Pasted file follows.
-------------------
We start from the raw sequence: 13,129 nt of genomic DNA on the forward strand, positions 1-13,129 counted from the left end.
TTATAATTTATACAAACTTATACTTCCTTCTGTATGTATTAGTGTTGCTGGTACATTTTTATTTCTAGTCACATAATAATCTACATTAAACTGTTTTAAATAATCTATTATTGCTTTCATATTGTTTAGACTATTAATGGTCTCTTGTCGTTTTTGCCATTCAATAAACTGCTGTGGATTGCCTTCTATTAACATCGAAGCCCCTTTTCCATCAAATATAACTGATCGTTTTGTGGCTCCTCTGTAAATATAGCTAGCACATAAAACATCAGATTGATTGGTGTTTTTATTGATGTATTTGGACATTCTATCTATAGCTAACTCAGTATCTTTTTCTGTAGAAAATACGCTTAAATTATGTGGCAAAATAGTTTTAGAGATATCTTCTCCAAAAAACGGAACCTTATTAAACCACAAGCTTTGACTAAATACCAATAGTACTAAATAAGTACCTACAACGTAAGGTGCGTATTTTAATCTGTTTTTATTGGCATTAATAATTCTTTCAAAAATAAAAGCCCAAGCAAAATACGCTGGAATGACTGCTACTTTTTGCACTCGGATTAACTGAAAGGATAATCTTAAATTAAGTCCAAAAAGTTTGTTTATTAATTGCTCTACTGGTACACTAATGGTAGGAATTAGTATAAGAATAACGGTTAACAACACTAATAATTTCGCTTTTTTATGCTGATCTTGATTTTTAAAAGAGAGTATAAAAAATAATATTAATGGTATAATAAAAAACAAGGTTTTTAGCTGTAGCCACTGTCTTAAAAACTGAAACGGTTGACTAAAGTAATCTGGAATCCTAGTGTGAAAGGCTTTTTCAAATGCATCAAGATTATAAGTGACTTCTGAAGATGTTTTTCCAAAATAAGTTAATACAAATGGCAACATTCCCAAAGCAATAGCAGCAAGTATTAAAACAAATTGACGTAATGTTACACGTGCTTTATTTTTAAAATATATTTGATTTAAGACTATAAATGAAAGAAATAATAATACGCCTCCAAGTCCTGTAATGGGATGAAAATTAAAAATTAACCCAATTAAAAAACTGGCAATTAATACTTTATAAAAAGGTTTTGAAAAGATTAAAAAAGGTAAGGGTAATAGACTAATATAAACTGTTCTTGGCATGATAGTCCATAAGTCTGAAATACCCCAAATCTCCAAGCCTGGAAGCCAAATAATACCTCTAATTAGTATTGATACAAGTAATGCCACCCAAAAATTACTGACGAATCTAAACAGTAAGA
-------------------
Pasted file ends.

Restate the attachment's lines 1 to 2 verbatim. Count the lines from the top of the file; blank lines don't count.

We start from the raw sequence: 13,129 nt of genomic DNA on the forward strand, positions 1-13,129 counted from the left end.
TTATAATTTATACAAACTTATACTTCCTTCTGTATGTATTAGTGTTGCTGGTACATTTTTATTTCTAGTCACATAATAATCTACATTAAACTGTTTTAAATAATCTATTATTGCTTTCATATTGTTTAGACTATTAATGGTCTCTTGTCGTTTTTGCCATTCAATAAACTGCTGTGGATTGCCTTCTATTAACATCGAAGCCCCTTTTCCATCAAATATAACTGATCGTTTTGTGGCTCCTCTGTAAATATAGCTAGCACATAAAACATCAGATTGATTGGTGTTTTTATTGATGTATTTGGACATTCTATCTATAGCTAACTCAGTATCTTTTTCTGTAGAAAATACGCTTAAATTATGTGGCAAAATAGTTTTAGAGATATCTTCTCCAAAAAACGGAACCTTATTAAACCACAAGCTTTGACTAAATACCAATAGTACTAAATAAGTACCTACAACGTAAGGTGCGTATTTTAATCTGTTTTTATTGGCATTAATAATTCTTTCAAAAATAAAAGCCCAAGCAAAATACGCTGGAATGACTGCTACTTTTTGCACTCGGATTAACTGAAAGGATAATCTTAAATTAAGTCCAAAAAGTTTGTTTATTAATTGCTCTACTGGTACACTAATGGTAGGAATTAGTATAAGAATAACGGTTAACAACACTAATAATTTCGCTTTTTTATGCTGATCTTGATTTTTAAAAGAGAGTATAAAAAATAATATTAATGGTATAATAAAAAACAAGGTTTTTAGCTGTAGCCACTGTCTTAAAAACTGAAACGGTTGACTAAAGTAATCTGGAATCCTAGTGTGAAAGGCTTTTTCAAATGCATCAAGATTATAAGTGACTTCTGAAGATGTTTTTCCAAAATAAGTTAATACAAATGGCAACATTCCCAAAGCAATAGCAGCAAGTATTAAAACAAATTGACGTAATGTTACACGTGCTTTATTTTTAAAATATATTTGATTTAAGACTATAAATGAAAGAAATAATAATACGCCTCCAAGTCCTGTAATGGGATGAAAATTAAAAATTAACCCAATTAAAAAACTGGCAATTAATACTTTATAAAAAGGTTTTGAAAAGATTAAAAAAGGTAAGGGTAATAGACTAATATAAACTGTTCTTGGCATGATAGTCCATAAGTCTGAAATACCCCAAATCTCCAAGCCTGGAAGCCAAATAATACCTCTAATTAGTATTGATACAAGTAATGCCACCCAAAAATTACTGACGAATCTAAACAGTAAGA